Ku-ring-gai Library Meeting Rooms, The Old Gordon Public School (adjacent to the Gordon Library, 799 Pacific Highway, Gordon; Corner Pacific Highway and Park Avenue).
|Months||Date and time|
|Jan-Nov||3rd Saturday 2:00 pm|
|Months||Members’ Research||General Meeting|
|Feb-Dec||1st Saturday 11:00 am||1st Saturday 2:00 pm|
|Sat 21 Jan||Andrew Tink||Australia 1901 - 2001|
Former politician turned history writer, Andrew Tink, returns to talk about his sweeping narrative history of Australia in the 20th century: a period marked by war and depression, but also by many achievements in science, the arts and sport. A story of how a young nation matured is told through the stories of a diverse range of people.
|Sat 18 Feb||Lisa Murray||Sydney Cemetery Adventures|
Cemeteries, and the way they are planned and designed, tell us much about attitudes to death and dying. Within 30 years the first burial ground (where the Town Hall now stands) was full and there followed a history of tussles between Church and State as well as inter-denominational squabbling over how to deal with the dead. City of Sydney Historian, Dr Lisa Murray, author of Sydney Cemeteries: A Field Guide is an expert on the topic.
|Sat 18 Mar||Anne Whitehead||Betsy and the Emperor|
Subtitled “The True Story of Napoleon, A Pretty Girl, a Regency Rake and an Australian Colonial Misadventure”, author Anne Whitehead’s biography of Betsy Balcombe covers the family’s connections with St. Helena during the time of Napoleon’s exile there, and their later lives in Australia. A surprise guest with Balcombe connections to The Briars at Wahroonga is expected.
|Sat 15 Apr||John Malmberg||The Life and Times of Sir John Monash|
Historian and U3A presenter John Malmberg’s talk on Australia’s greatest military leader, civil engineer Sir John Monash (1865-1931), will range from his early life as the academically gifted son of Jewish-Prussian immigrants, to his strategic contribution to final victory in World War I, and his post-war years as a successful public administrator.
|Sat 20 May||John Ramsland||The Paul Brickhill Story|
Distinguished historian John Ramsland’s latest project traces the highs and lows of the career of the former fighter pilot, POW, North Sydney Boys’ High School old boy and author of the post-war bestsellers The Dam Busters, Reach for the Sky and The Great Escape, all of which were adapted into highly successful films.
|Sat 17 Jun||Doug Edwards||Life in Submarines|
How can you join the RAN and not serve on a ship? By serving under the sea, as a submariner, as did our speaker, Doug Edwards, in the 1960s and 70s in Oberon class vessels. Not a technical talk, but a life talk, Doug assures us.
|Sat 15 Jul||Robert Clancy||The Story of Eleven Maps|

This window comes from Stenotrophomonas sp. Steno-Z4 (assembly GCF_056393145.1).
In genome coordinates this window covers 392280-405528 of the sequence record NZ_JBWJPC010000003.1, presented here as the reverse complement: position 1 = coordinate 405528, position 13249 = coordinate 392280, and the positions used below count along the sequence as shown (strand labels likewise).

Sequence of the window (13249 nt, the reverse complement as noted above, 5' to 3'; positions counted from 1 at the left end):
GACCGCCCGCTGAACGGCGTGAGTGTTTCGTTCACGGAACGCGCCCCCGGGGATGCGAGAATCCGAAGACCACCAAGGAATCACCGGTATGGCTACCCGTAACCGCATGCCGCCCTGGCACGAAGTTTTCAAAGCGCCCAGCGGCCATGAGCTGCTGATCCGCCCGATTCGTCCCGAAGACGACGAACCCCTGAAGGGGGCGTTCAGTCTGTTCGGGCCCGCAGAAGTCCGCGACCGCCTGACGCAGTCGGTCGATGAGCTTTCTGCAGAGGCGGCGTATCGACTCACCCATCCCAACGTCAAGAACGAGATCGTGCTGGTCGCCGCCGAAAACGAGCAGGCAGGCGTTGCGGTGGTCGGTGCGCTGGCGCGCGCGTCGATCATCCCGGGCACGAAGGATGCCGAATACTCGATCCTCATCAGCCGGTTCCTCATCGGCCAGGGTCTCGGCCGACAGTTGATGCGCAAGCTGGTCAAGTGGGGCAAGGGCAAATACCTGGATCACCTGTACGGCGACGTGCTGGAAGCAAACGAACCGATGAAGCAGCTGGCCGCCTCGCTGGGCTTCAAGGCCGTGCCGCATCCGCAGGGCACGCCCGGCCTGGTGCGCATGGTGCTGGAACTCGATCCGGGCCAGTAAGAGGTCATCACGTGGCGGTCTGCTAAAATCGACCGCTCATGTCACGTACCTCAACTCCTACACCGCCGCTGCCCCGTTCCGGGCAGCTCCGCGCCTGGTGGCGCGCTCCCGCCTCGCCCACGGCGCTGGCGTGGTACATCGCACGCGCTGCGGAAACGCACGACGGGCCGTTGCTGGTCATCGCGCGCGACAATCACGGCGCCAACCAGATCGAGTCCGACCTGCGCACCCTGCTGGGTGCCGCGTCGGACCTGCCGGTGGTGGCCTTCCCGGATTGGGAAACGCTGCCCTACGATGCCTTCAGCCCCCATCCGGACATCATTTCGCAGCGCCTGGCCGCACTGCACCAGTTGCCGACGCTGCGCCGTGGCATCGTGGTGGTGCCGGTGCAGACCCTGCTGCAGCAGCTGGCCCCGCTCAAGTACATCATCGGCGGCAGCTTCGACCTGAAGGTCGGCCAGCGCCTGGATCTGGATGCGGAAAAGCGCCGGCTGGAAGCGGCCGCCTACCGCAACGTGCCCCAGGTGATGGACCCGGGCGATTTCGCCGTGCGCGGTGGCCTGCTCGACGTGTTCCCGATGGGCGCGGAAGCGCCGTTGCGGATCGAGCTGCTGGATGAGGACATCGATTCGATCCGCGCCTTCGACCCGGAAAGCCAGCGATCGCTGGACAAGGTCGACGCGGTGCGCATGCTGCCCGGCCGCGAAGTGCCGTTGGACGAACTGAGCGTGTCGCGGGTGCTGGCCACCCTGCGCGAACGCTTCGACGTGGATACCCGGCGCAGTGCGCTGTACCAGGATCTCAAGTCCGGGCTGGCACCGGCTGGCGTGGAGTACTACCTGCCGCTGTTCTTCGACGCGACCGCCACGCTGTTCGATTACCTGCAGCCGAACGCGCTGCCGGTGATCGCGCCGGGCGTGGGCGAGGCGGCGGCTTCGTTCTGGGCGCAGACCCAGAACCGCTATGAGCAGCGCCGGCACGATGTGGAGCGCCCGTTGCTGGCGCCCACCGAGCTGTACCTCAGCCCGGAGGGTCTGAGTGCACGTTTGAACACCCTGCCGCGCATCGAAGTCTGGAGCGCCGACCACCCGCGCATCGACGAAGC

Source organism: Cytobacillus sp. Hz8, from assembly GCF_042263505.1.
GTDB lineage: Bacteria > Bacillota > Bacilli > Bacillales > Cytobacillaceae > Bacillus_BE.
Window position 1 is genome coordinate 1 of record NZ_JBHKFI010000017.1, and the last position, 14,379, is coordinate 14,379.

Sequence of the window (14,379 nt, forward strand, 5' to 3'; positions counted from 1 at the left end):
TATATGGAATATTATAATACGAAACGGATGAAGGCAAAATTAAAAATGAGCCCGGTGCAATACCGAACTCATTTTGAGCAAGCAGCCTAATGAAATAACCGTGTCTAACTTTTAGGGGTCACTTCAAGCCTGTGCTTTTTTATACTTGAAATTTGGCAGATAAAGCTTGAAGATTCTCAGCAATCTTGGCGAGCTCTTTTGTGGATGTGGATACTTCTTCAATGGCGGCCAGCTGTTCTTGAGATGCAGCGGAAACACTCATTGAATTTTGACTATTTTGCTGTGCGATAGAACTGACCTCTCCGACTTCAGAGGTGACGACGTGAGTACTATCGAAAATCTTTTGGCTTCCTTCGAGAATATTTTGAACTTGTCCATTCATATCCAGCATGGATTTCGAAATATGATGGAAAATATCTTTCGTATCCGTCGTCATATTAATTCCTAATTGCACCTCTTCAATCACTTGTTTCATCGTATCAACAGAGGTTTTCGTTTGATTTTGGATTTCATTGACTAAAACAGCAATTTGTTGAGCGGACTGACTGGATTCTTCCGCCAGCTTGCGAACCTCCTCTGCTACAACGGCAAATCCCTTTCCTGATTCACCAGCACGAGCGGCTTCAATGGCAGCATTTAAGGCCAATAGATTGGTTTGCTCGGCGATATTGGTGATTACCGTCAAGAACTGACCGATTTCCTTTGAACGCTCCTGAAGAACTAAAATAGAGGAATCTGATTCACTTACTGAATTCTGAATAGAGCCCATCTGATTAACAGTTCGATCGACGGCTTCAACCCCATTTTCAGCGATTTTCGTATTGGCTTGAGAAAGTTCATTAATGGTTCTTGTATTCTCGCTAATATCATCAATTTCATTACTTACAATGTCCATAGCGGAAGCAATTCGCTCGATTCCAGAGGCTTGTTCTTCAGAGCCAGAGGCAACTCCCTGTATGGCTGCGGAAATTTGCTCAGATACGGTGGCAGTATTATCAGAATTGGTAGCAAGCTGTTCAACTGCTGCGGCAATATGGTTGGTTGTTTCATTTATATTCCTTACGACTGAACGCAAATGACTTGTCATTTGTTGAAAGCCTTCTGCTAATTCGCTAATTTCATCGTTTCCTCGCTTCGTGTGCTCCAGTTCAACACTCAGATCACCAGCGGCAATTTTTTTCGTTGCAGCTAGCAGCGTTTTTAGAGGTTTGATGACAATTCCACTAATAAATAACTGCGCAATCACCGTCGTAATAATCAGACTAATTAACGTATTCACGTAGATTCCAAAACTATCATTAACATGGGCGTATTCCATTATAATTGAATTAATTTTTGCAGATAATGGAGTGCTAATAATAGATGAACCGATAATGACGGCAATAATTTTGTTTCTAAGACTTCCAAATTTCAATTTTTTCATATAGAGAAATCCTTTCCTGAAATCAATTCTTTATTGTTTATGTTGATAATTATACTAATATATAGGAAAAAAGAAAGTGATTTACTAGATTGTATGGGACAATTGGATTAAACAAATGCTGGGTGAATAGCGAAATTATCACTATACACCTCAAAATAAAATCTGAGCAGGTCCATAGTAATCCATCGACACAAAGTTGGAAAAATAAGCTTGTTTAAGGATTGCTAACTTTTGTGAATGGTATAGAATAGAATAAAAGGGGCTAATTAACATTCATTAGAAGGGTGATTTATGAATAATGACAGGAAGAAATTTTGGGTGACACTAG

Scientist and map historian Robert Clancy AM will trace Sydney’s rapid development from a small and isolated colonial outpost to today’s international city through the story told by these unique maps, beginning with Capt. Arthur Phillip’s plan for “Albion” and including Major Mitchell’s 1831 map, the first commercial one of its type.
|Sat 19 Aug||Louise Stedinger||The Archaeology of North Head Cemetery|
Louise, a forensic archaeologist and criminologist, and her husband, photographer Gerald Stedinger, are involved in investigating and recording the hundreds of burials of immigrants who, while they never made it to Sydney from the confines of the Quarantine Station, have their headstones facing south towards the city’s skyline.
|Sat 16 Sep||Don Napper||A Nobel Prizewinner’s Shame|
Emeritus Professor Don Napper’s Uncle Frank was one of the first Australian soldiers to survive being gassed on the Western Front, a fact that triggered Don’s interest in gas warfare and the work - for both good and evil ends - of the brilliant German scientist, Fritz Haber, controversial winner of the Nobel Prize in Chemistry in 1918.
|Sat 21 Oct||Julian Leatherdale||Palace of Tears|
Extensive historical research informs the background to Julian Leatherdale’s debut novel set in the Hydro Majestic at Medlow Bath. Julian will share just some of the surprising stories he uncovered about this well-known hotel that was opened as a hydropathic sanitorium in 1904 by the wealthy retailer, Mark Foy.
|Sat 18 Nov||Matt Murphy||Weight of Evidence|
Full-time Newtown fire chief and part-time historian, Matt Murphy, tells the story of a little-known court case that lasted ten years: the longest and most expensive in colonial times, involving 210 prime acres, money, greed, lies and other dastardly doings. It would became known as the Newtown Ejectment Case.